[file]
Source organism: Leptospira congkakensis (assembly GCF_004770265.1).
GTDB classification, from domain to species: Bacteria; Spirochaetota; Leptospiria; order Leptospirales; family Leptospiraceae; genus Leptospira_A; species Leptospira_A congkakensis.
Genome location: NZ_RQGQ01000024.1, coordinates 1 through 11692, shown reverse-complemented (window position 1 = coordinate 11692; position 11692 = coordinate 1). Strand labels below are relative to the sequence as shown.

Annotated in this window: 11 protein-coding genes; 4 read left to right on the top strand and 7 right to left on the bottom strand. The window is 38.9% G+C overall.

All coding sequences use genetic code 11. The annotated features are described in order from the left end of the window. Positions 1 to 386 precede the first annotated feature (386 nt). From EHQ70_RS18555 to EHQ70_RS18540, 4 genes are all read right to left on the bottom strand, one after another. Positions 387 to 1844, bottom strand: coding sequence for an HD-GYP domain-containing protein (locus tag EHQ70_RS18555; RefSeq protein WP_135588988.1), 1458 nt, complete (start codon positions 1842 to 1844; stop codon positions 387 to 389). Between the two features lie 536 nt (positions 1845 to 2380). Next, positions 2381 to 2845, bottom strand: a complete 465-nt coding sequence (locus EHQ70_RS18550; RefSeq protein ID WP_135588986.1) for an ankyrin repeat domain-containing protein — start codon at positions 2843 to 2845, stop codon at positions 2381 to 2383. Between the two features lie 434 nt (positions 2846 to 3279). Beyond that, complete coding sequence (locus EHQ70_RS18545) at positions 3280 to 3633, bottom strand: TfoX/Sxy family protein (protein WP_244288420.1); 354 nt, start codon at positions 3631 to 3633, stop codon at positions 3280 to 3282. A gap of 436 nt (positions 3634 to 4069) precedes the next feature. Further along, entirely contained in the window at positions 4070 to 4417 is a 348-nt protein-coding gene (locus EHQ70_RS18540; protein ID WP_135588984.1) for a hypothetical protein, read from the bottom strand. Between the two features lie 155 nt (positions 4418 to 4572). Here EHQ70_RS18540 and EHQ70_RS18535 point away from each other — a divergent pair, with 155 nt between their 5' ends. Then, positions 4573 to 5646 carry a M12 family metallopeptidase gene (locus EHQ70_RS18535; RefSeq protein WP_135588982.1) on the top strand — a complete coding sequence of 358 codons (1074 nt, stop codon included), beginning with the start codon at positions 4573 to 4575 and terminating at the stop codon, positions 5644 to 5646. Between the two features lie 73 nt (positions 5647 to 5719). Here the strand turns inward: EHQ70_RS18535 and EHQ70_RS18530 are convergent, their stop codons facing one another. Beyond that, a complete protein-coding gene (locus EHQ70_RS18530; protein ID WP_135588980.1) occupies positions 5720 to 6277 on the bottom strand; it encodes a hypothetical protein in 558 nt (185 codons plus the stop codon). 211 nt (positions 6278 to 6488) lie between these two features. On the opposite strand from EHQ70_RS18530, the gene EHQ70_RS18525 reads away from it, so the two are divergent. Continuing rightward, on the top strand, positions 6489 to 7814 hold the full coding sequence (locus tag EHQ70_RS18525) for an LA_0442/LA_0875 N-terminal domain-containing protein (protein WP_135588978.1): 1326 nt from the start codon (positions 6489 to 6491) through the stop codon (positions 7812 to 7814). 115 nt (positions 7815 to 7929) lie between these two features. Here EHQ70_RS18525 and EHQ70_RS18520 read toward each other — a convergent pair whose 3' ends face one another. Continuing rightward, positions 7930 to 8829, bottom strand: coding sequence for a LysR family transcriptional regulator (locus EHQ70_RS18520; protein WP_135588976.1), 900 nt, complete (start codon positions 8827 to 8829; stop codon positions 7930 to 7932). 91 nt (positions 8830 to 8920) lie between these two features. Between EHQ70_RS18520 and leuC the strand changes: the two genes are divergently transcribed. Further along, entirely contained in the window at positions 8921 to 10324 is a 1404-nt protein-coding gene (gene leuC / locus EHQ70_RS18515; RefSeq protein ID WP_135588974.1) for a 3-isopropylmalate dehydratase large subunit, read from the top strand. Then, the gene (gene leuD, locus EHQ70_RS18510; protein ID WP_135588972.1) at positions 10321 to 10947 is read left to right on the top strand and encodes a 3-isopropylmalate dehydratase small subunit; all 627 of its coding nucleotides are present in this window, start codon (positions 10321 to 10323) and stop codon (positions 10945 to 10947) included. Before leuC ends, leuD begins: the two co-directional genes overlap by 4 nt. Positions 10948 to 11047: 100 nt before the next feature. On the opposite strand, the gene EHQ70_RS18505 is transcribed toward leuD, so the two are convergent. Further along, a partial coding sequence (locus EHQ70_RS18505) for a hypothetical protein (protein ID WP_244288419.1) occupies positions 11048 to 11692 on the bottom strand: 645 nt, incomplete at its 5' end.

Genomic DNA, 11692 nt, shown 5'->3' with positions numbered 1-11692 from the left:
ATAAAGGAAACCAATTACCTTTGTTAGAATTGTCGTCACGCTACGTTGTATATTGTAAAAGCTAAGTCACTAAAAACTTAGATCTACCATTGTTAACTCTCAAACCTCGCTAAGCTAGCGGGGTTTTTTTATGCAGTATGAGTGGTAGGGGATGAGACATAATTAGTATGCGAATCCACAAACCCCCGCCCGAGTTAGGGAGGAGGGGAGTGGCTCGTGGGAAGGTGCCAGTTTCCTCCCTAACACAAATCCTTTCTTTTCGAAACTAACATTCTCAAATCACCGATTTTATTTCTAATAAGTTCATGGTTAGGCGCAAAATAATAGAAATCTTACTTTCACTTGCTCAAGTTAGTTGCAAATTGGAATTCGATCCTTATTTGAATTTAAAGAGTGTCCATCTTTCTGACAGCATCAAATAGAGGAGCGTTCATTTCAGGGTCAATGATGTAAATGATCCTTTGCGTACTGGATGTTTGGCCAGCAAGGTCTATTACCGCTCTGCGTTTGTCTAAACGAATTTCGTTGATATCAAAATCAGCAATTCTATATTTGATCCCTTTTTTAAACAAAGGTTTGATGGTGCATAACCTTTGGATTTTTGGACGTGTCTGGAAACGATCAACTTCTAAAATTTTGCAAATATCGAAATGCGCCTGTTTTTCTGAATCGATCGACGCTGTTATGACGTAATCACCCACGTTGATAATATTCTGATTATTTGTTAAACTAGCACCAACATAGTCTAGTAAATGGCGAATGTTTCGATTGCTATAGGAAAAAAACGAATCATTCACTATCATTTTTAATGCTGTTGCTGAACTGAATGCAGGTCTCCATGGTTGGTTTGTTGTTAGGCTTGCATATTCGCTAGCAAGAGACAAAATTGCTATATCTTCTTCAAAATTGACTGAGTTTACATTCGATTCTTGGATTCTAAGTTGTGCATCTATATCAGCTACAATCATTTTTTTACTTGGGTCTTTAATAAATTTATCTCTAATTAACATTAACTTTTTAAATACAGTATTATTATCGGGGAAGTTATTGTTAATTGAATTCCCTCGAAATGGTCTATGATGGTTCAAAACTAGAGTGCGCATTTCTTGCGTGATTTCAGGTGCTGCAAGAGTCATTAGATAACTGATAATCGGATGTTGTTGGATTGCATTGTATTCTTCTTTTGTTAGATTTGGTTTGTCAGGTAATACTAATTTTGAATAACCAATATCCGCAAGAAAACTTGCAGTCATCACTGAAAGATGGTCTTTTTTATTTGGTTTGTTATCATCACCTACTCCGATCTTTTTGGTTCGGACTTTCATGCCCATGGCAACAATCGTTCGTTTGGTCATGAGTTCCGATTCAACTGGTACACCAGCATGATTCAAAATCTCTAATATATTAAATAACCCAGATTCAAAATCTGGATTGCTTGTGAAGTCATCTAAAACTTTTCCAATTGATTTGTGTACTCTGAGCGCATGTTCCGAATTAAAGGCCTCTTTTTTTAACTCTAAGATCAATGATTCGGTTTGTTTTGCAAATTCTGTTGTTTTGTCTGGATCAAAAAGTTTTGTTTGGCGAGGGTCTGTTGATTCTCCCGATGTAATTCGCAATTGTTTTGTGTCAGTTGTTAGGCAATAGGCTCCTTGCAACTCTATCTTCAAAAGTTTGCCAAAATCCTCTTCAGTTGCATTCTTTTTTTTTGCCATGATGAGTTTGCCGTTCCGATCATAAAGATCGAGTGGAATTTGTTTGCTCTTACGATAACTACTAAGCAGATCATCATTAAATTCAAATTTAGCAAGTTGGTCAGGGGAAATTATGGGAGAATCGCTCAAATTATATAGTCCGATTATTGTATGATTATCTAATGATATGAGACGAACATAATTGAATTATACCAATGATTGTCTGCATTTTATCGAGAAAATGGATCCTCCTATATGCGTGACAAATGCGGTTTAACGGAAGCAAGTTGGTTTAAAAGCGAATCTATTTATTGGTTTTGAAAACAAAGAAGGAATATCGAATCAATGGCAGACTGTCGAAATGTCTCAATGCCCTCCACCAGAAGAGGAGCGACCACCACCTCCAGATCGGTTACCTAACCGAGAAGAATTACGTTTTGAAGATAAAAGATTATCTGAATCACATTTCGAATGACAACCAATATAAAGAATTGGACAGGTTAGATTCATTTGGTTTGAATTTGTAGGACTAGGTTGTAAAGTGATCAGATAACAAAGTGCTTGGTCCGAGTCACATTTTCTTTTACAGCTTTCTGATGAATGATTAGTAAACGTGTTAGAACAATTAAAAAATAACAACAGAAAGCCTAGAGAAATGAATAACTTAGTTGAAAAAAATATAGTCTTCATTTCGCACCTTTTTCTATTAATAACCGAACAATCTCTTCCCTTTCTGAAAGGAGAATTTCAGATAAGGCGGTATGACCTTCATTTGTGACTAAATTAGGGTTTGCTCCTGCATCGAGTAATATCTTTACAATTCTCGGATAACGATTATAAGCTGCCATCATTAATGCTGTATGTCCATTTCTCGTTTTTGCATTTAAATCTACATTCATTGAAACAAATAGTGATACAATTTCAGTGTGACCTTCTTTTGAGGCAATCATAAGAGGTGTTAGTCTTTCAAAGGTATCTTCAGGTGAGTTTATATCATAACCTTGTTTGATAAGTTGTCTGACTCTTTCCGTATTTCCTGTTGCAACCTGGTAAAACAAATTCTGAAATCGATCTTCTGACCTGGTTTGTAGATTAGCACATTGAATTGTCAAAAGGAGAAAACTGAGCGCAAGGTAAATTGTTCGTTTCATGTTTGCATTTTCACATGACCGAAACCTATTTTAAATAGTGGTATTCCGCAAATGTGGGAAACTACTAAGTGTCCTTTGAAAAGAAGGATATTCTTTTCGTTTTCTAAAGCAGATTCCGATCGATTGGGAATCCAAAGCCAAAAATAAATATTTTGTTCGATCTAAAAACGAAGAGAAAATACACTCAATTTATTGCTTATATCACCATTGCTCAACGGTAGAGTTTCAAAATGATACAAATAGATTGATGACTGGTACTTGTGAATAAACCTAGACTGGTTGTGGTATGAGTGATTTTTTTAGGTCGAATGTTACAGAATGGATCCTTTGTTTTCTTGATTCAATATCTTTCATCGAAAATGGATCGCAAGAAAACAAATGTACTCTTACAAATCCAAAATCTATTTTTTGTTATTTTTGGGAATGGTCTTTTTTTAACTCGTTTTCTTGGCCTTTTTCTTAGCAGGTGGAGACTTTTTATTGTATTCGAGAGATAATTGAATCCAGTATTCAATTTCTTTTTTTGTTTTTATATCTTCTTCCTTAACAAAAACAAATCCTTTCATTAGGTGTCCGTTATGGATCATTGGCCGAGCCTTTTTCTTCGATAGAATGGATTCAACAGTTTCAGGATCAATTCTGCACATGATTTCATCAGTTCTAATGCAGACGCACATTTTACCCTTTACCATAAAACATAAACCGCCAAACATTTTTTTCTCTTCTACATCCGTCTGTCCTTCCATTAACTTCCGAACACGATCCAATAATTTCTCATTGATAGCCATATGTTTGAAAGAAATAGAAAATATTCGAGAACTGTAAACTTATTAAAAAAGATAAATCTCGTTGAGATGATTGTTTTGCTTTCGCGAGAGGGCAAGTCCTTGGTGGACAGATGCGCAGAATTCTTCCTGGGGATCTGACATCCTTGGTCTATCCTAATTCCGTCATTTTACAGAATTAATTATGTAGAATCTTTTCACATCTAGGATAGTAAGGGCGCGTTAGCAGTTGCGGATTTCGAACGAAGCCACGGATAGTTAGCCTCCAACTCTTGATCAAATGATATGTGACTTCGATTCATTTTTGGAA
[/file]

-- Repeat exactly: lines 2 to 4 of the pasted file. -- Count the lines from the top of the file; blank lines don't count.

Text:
GTDB classification, from domain to species: Bacteria; Spirochaetota; Leptospiria; order Leptospirales; family Leptospiraceae; genus Leptospira_A; species Leptospira_A congkakensis.
Genome location: NZ_RQGQ01000024.1, coordinates 1 through 11692, shown reverse-complemented (window position 1 = coordinate 11692; position 11692 = coordinate 1). Strand labels below are relative to the sequence as shown.

Annotated in this window: 11 protein-coding genes; 4 read left to right on the top strand and 7 right to left on the bottom strand. The window is 38.9% G+C overall.